UNH Media Relations
DURHAM, N.H. – Two student-athletes at the University of New Hampshire have received the nation’s first winter sports scholarships for athletes with disabilities.
Tyler Walker (Franconia), a member of the U.S. Disabled Ski Team, and Taylor Chace (North Hampton), a member of the U.S. Sled Hockey Team, are recipients of the scholarship, funded by a donation from Chet Homer and the Homer Family Foundation through UNH’s Northeast Passage.
“Chet’s support will provide disabled athletes the opportunity to be both world-class athletes and students without having to sacrifice one for the other,” said Tom Carr, athletics program coordinator for Northeast Passage, a program that delivers disability-related health promotion and adapted sports programs throughout New England.
Chet Homer, of Portsmouth, and his family have been loyal friends and generous supporters of Northeast Passage since 2001. “Chet, his family and his foundation share Northeast Passage’s belief that athletics and exercise are fundamental to creating healthy lifestyles for people with and without disabilities,” said Northeast Passage director Jill Gravink. “Northeast Passage is honored by their support.”
“Northeast Passage and UNH provide these student-athletes with the athletic and academic resources to be successful both today and into the future. I am pleased to be able to assist with some financial resources to hopefully open this great program up to even more student-athletes,” said Homer.
Scholarship recipients must be current or incoming University of New Hampshire students competing in the winter sports of disabled alpine skiing, cross country skiing, or sled hockey. In partnership with UNH Athletics, scholarship recipients will train in the university’s varsity facilities. While athletic success is not a condition for scholarship, it is expected that recipients be focused on, and aspire to, competition on the local, national, and international level.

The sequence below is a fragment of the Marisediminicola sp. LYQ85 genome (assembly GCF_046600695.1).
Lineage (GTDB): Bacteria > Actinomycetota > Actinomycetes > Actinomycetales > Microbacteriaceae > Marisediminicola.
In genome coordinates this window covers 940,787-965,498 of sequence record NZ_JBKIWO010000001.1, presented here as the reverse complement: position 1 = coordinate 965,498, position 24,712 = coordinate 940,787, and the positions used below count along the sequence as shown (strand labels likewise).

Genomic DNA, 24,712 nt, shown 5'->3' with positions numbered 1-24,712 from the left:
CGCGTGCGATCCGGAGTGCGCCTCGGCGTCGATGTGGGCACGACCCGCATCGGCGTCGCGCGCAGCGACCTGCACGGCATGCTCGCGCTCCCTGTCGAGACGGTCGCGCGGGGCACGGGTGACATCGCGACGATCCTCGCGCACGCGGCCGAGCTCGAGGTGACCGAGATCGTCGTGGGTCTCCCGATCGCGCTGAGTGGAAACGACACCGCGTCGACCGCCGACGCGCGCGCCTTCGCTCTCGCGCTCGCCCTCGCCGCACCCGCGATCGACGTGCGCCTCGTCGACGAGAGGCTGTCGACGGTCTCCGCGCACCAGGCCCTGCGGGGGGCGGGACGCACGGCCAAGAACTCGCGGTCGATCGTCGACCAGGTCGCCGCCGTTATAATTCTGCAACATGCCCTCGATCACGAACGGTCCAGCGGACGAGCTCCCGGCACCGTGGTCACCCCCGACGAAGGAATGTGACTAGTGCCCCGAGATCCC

About the 2006 Recipients:
Tyler Walker, a mono-skier, captured his first World Cup win in giant slalom in 2004 and was victorious in the 2005 and 2006 World Cups. Walker began skiing in adaptive programs at Waterville Valley and Loon Mountain, eventually joining the New England Disabled Ski Team at Loon. A spinal birth defect led to the amputation of both legs above the knee when Walker was 4 years old. At UNH, Walker is a third-year student in political science.
Sled hockey player Taylor Chace had committed to play hockey for the UNH Wildcats when, while playing for the New Hampshire Junior Monarchs in 2002, he broke his back and sustained an incomplete spinal cord injury. He translated his hockey skills and knowledge to sled hockey with the Northeast Passage/UNH Wildcats, and he was named to the U.S. Paralympics Sled Hockey National Team in 2005. At the Paralympic Games in Torino in 2006, Chace scored the goal that won the United States a bronze medal. Chace, who is in his first year at UNH, plans to study sports management.
About Northeast Passage:
Northeast Passage has been working with the U.S. Paralympics since 2003 to
promote Paralympic sports. Northeast Passage delivers disability-related health
promotion and adapted sports programs throughout New England and is an affiliate
of Disabled Sports USA. For more information, visit www.nepassage.org.